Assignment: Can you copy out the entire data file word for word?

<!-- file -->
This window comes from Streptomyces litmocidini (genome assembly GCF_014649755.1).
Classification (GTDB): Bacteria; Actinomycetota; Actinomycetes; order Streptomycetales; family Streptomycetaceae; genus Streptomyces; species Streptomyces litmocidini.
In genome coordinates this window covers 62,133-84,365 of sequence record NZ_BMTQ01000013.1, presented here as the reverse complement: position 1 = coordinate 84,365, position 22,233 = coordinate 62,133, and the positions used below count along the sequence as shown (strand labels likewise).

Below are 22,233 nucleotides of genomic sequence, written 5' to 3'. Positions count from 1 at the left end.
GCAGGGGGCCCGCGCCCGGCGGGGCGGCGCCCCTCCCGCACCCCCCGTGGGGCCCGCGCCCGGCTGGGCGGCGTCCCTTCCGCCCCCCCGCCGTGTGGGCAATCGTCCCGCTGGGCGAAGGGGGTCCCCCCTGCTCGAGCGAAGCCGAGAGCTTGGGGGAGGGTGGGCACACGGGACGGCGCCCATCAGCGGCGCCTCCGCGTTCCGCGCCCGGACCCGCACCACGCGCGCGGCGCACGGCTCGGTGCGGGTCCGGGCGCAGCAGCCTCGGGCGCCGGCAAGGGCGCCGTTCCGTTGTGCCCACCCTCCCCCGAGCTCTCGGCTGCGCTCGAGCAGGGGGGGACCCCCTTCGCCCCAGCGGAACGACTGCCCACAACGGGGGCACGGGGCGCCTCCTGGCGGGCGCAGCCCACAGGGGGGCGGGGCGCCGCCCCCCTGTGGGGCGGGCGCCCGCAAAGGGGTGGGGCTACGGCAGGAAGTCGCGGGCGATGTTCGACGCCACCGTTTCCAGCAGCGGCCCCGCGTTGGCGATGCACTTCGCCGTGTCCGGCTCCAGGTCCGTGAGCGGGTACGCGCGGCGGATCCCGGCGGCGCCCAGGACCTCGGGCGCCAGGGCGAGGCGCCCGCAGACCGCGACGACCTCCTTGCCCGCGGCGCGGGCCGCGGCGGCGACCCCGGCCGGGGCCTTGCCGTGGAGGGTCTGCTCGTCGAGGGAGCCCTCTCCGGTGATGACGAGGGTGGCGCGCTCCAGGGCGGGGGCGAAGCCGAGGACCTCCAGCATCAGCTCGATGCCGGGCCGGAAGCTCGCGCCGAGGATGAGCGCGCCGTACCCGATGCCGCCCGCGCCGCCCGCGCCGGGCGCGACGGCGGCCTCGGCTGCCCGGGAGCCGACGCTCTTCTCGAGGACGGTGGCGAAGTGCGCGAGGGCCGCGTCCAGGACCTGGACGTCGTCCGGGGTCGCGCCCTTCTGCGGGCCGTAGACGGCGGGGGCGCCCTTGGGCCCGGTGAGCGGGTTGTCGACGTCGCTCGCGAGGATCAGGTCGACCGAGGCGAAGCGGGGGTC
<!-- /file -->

This window comes from Streptomyces litmocidini (genome assembly GCF_014649755.1).
Classification (GTDB): Bacteria; Actinomycetota; Actinomycetes; order Streptomycetales; family Streptomycetaceae; genus Streptomyces; species Streptomyces litmocidini.
In genome coordinates this window covers 62,133-84,365 of sequence record NZ_BMTQ01000013.1, presented here as the reverse complement: position 1 = coordinate 84,365, position 22,233 = coordinate 62,133, and the positions used below count along the sequence as shown (strand labels likewise).

Below are 22,233 nucleotides of genomic sequence, written 5' to 3'. Positions count from 1 at the left end.
GCAGGGGGCCCGCGCCCGGCGGGGCGGCGCCCCTCCCGCACCCCCCGTGGGGCCCGCGCCCGGCTGGGCGGCGTCCCTTCCGCCCCCCCGCCGTGTGGGCAATCGTCCCGCTGGGCGAAGGGGGTCCCCCCTGCTCGAGCGAAGCCGAGAGCTTGGGGGAGGGTGGGCACACGGGACGGCGCCCATCAGCGGCGCCTCCGCGTTCCGCGCCCGGACCCGCACCACGCGCGCGGCGCACGGCTCGGTGCGGGTCCGGGCGCAGCAGCCTCGGGCGCCGGCAAGGGCGCCGTTCCGTTGTGCCCACCCTCCCCCGAGCTCTCGGCTGCGCTCGAGCAGGGGGGGACCCCCTTCGCCCCAGCGGAACGACTGCCCACAACGGGGGCACGGGGCGCCTCCTGGCGGGCGCAGCCCACAGGGGGGCGGGGCGCCGCCCCCCTGTGGGGCGGGCGCCCGCAAAGGGGTGGGGCTACGGCAGGAAGTCGCGGGCGATGTTCGACGCCACCGTTTCCAGCAGCGGCCCCGCGTTGGCGATGCACTTCGCCGTGTCCGGCTCCAGGTCCGTGAGCGGGTACGCGCGGCGGATCCCGGCGGCGCCCAGGACCTCGGGCGCCAGGGCGAGGCGCCCGCAGACCGCGACGACCTCCTTGCCCGCGGCGCGGGCCGCGGCGGCGACCCCGGCCGGGGCCTTGCCGTGGAGGGTCTGCTCGTCGAGGGAGCCCTCTCCGGTGATGACGAGGGTGGCGCGCTCCAGGGCGGGGGCGAAGCCGAGGACCTCCAGCATCAGCTCGATGCCGGGCCGGAAGCTCGCGCCGAGGATGAGCGCGCCGTACCCGATGCCGCCCGCGCCGCCCGCGCCGGGCGCGACGGCGGCCTCGGCTGCCCGGGAGCCGACGCTCTTCTCGAGGACGGTGGCGAAGTGCGCGAGGGCCGCGTCCAGGACCTGGACGTCGTCCGGGGTCGCGCCCTTCTGCGGGCCGTAGACGGCGGGGGCGCCCTTGGGCCCGGTGAGCGGGTTGTCGACGTCGCTCGCGAGGATCAGGTCGACCGAGGCGAAGCGGGGGTC